Theories that explain “light reflection on glass surface” are complex and can take a lot of time to fully explain. But it can also be explained in 4 steps only!

For now, we’ll approach things simply, using a light reflection method that takes advantage of shortcuts.

How to draw light reflection
How to draw light reflection in 4 steps

The first shortcut is to treat all similar transparent surfaces, such as plastic, like glass.
Even if these materials don’t have exactly the same reactions to light,
you can generally use this trick to simplify the process.


In most cases, a designer’s sketches are not meant to be ultra-realistic, but to be simply a viable representation that is both forceful and attractive.

Drawing with light reflection

Below are some concrete approaches ready to be put into practice for fast and effective results. With these, you will gain confidence and be able to begin to tackle more complex subjects.


No matter how complex the object is,
you should represent the reflection of light in the most simplistic way possible. 

In drawing light on surfaces, there are multiple factors in play, such as reflection, refraction, light transmission, and opacity. Some surfaces are less reflective than others.

For our exercise, we’ll assume all reflective surfaces act like very reflective glass. For this sketch, we’ll simplify the image and discard all but the essentials.

How to make a Light Reflection drawing

The reflection on the plastic surfaceI’ve selected the four following factors to focus on:

  • The thickness of the glass
  • Surface shape (is it flat or curved?)
  • The illuminated area
  • The background elements


Minimize the number of factors to simplify and clarify the image.


1. Thickness of glass

Draw the thickness of the glass lining the edges of the object. This inner line should be very slight.


2. Surface shape

You can draw reflections with outlines that don’t exist on the object in reality.

These outlines make the edges of the lit area clear and will help you to draw around the illuminated area without breaching it.

Remember to keep your lines fluid if you’re drawing a curved object.


3. The illuminated surface

The area where light is reflected by the object will be completely white. This will create a contrast that gives the impression of reflected light.

Spot of error: Note the presence of a curved line that cuts an area in half. That is, in fact, part of the original ellipse of the sketch. I made the mistake of beginning my sketch with overly heavy lines.


4. The background elements

This is the main secret:

While drawing, place your light reflections in a fashion that means they hide some of the visual elements placed behind them. Of course, make sure what you block out doesn’t take away from the comprehension of the drawing. If the image is symmetrical you can hide a fair amount, as the brain will automatically recreate the hidden part of the drawing.


I used three drawing utensils:

  • a 0.5mm ballpoint pen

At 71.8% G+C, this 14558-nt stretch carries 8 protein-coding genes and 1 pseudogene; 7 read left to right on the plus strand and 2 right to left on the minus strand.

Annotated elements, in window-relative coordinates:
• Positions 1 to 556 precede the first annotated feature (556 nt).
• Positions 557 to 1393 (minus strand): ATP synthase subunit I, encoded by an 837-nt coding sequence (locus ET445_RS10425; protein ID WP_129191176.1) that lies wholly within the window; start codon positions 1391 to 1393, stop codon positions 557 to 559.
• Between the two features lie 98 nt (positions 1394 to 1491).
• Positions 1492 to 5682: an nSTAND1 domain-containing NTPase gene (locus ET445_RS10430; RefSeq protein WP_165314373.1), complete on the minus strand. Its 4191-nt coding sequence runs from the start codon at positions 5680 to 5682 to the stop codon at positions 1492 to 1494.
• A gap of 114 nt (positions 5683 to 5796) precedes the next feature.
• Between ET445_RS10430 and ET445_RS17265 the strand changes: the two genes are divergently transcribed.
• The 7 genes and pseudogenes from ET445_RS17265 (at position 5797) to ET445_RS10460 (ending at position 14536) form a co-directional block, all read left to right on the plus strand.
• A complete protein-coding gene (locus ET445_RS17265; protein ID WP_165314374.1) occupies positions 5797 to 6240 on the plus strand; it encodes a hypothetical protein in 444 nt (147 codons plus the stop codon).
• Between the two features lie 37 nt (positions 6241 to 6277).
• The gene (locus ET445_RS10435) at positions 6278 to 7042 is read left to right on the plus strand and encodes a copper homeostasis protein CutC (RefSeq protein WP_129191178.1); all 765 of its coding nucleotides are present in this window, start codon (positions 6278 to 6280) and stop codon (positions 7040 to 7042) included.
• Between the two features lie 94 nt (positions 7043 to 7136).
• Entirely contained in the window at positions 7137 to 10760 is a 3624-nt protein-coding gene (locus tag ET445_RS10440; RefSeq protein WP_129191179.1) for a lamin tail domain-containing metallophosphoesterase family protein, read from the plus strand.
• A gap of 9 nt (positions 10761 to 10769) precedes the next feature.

• a 0.7mm ballpoint pen (standard)
  • a PILOT twin marker

Multiple drawing utensils aren’t necessary. These three are an easy combination for creating strong contrasts.


A few mistakes have crept into the sketch, but the final result still stands strong. Be demanding with yourself, but remember to keep moving and to deal with your mistakes.

You want to make a sketch, not a “technical blueprint”.


A designer draws to produce ideas, not solely to create beautiful illustrations.
There is a sense of production in design work and efficacy.

If a designer aims to optimize their work and research time, the drawing too will benefit. The faster and better you draw, the more your final ideas will have the chance to become successful, and visa-versa.

This method is what I use personally in my work.
If you have your own strategies, feel free to explain them in the comments section below.

If you want to take your first steps in drawing, I invite you to download the Designer Starter Kit to start learning with the basics of perspective step-by-step.

The Designer Starter Kit exercises in 6 videos:

  1. How to draw straight lines
  2. How to draw a perfect square
  3. How to draw awesome circles
  4. How to sharpen your sense of proportion
  5. How to draw a cube with 1 point perspective
  6. How to draw a cube with 2 points perspective

Once again, these videos are linked to the Designer Starter Kit.

To enjoy the series of tutorials better,
I recommend you guys to receive the book first.


Your email address will not be published. Required fields are marked *

  • Hi Gautam,

    More articles and tutorials in Basic essentials and Design Articles are coming soon.
    Feel free to let me know about your progress.

    Thank you for your feedback.

  • Good day sir,

    I am aspiring to become a designer. I just started exploring this site and I am already very appreciative of the kind of work you are doing here. I finished reading through the Basic Essentials and Design Articles (this being the last one) and I’ve already picked up on some useful information and pointers. This particular topic though, light and shadow representation in a sketch, is something I haven’t been able to grasp yet. I can draw objects but I have not been able to take them to the next level by adding the light and shadows to them to make them more descriptive. This article also remained a bit vague to me. But I hope that it would be discussed in a little more beginner level detail in the 365 K.S.drawing tutorials. I’m going to start with Sketch 1 today. I really look forward to learning many things from you, sir 🙂